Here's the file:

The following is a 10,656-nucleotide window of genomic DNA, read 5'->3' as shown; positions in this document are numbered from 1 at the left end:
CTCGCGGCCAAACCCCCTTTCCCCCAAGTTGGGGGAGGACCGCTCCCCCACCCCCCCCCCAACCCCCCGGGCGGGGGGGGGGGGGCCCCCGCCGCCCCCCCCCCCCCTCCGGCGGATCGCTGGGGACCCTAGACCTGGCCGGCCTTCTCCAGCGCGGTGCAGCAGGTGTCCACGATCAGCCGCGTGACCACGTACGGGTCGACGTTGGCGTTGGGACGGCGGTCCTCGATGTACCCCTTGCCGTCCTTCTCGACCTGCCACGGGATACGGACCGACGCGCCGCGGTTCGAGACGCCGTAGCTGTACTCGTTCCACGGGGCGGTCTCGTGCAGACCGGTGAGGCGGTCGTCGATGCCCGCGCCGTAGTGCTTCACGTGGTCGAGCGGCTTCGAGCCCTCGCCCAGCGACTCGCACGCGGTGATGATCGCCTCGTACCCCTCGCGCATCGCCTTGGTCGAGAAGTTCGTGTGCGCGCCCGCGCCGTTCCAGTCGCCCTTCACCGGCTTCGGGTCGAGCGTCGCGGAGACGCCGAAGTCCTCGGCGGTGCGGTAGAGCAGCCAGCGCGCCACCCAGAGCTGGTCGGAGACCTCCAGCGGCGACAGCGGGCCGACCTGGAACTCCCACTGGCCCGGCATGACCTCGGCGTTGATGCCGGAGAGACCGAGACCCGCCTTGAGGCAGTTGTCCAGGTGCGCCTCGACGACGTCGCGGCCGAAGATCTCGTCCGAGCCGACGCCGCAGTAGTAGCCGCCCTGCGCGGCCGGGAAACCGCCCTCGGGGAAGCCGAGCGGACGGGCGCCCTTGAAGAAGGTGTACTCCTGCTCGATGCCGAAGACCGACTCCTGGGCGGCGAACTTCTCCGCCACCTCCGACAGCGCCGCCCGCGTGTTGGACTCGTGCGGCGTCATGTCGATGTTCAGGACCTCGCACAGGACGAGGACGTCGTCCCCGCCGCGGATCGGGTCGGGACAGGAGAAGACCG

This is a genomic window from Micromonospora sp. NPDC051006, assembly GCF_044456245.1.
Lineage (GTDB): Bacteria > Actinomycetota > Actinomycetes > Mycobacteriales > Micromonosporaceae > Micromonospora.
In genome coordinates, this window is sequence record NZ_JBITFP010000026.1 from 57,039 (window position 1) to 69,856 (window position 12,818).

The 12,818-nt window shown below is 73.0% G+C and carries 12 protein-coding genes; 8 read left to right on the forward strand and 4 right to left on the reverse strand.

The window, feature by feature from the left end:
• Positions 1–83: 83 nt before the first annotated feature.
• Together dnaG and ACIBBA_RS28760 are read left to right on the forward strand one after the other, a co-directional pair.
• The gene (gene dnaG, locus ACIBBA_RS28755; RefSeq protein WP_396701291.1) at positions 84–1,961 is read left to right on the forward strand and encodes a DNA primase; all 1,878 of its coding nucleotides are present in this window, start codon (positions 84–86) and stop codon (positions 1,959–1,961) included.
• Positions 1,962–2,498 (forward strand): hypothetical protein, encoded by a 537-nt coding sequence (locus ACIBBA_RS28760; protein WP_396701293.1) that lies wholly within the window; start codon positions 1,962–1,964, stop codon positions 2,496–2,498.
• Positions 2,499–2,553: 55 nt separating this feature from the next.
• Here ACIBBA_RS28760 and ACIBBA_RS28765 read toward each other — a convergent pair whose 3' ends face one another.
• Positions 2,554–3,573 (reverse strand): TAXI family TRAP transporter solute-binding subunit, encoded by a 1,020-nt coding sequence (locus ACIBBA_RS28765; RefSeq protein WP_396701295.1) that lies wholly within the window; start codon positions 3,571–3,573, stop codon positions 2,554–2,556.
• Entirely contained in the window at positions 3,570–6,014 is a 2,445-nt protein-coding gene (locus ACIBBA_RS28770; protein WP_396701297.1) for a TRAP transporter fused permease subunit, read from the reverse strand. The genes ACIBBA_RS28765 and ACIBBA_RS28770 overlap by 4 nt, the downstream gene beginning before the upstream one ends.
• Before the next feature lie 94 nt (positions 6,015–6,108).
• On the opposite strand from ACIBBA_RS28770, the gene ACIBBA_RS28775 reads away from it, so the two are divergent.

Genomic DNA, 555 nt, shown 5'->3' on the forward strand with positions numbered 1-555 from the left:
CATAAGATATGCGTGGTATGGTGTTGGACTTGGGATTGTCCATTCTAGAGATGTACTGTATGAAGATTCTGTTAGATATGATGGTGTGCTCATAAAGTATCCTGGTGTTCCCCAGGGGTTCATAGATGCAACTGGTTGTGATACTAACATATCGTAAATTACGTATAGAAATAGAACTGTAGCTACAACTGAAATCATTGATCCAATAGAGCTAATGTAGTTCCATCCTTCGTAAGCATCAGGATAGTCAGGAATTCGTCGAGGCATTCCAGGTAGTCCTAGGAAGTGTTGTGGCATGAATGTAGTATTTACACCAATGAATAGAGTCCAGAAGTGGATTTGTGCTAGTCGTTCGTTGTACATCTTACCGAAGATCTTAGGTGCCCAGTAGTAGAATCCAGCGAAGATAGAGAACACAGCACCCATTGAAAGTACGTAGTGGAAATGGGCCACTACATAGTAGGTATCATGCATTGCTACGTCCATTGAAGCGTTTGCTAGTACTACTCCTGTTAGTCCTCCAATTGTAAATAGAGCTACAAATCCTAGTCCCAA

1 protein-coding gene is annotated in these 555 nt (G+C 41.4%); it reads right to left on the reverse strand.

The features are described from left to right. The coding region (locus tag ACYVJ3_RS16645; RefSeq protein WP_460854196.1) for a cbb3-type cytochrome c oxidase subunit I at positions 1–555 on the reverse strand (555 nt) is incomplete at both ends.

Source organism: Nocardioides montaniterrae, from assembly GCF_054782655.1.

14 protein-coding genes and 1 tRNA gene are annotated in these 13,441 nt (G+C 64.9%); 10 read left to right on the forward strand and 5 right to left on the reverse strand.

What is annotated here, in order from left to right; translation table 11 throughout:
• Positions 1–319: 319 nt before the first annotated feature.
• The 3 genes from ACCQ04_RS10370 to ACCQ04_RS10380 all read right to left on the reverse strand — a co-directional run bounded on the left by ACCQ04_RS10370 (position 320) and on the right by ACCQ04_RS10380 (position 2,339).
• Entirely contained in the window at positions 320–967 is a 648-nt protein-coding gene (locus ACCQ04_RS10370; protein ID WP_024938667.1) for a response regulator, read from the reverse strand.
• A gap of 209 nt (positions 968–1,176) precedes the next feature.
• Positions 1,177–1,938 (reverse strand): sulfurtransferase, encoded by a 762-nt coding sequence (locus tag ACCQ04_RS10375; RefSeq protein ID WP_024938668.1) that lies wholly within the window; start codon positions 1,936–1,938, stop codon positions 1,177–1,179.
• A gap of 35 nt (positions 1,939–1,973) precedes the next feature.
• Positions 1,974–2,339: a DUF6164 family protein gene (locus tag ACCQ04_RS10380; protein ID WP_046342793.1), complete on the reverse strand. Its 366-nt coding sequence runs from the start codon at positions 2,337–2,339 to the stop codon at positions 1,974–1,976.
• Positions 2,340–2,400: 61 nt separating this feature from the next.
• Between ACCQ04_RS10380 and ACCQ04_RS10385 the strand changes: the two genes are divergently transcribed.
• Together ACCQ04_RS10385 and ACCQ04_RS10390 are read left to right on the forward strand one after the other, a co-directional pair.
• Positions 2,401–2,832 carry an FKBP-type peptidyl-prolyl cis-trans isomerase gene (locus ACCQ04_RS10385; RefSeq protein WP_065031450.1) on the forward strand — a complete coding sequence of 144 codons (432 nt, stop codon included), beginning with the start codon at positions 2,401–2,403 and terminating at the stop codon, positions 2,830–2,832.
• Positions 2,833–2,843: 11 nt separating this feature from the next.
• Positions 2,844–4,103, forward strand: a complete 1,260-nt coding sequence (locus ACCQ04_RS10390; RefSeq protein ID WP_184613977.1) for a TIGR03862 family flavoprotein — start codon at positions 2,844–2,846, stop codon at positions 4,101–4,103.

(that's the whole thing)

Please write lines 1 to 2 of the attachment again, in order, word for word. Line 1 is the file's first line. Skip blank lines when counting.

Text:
The following is a 10,656-nucleotide window of genomic DNA, read 5'->3' as shown; positions in this document are numbered from 1 at the left end:
CTCGCGGCCAAACCCCCTTTCCCCCAAGTTGGGGGAGGACCGCTCCCCCACCCCCCCCCCAACCCCCCGGGCGGGGGGGGGGGGGCCCCCGCCGCCCCCCCCCCCCCTCCGGCGGATCGCTGGGGACCCTAGACCTGGCCGGCCTTCTCCAGCGCGGTGCAGCAGGTGTCCACGATCAGCCGCGTGACCACGTACGGGTCGACGTTGGCGTTGGGACGGCGGTCCTCGATGTACCCCTTGCCGTCCTTCTCGACCTGCCACGGGATACGGACCGACGCGCCGCGGTTCGAGACGCCGTAGCTGTACTCGTTCCACGGGGCGGTCTCGTGCAGACCGGTGAGGCGGTCGTCGATGCCCGCGCCGTAGTGCTTCACGTGGTCGAGCGGCTTCGAGCCCTCGCCCAGCGACTCGCACGCGGTGATGATCGCCTCGTACCCCTCGCGCATCGCCTTGGTCGAGAAGTTCGTGTGCGCGCCCGCGCCGTTCCAGTCGCCCTTCACCGGCTTCGGGTCGAGCGTCGCGGAGACGCCGAAGTCCTCGGCGGTGCGGTAGAGCAGCCAGCGCGCCACCCAGAGCTGGTCGGAGACCTCCAGCGGCGACAGCGGGCCGACCTGGAACTCCCACTGGCCCGGCATGACCTCGGCGTTGATGCCGGAGAGACCGAGACCCGCCTTGAGGCAGTTGTCCAGGTGCGCCTCGACGACGTCGCGGCCGAAGATCTCGTCCGAGCCGACGCCGCAGTAGTAGCCGCCCTGCGCGGCCGGGAAACCGCCCTCGGGGAAGCCGAGCGGACGGGCGCCCTTGAAGAAGGTGTACTCCTGCTCGATGCCGAAGACCGACTCCTGGGCGGCGAACTTCTCCGCCACCTCCGACAGCGCCGCCCGCGTGTTGGACTCGTGCGGCGTCATGTCGATGTTCAGGACCTCGCACAGGACGAGGACGTCGTCCCCGCCGCGGATCGGGTCGGGACAGGAGAAGACCG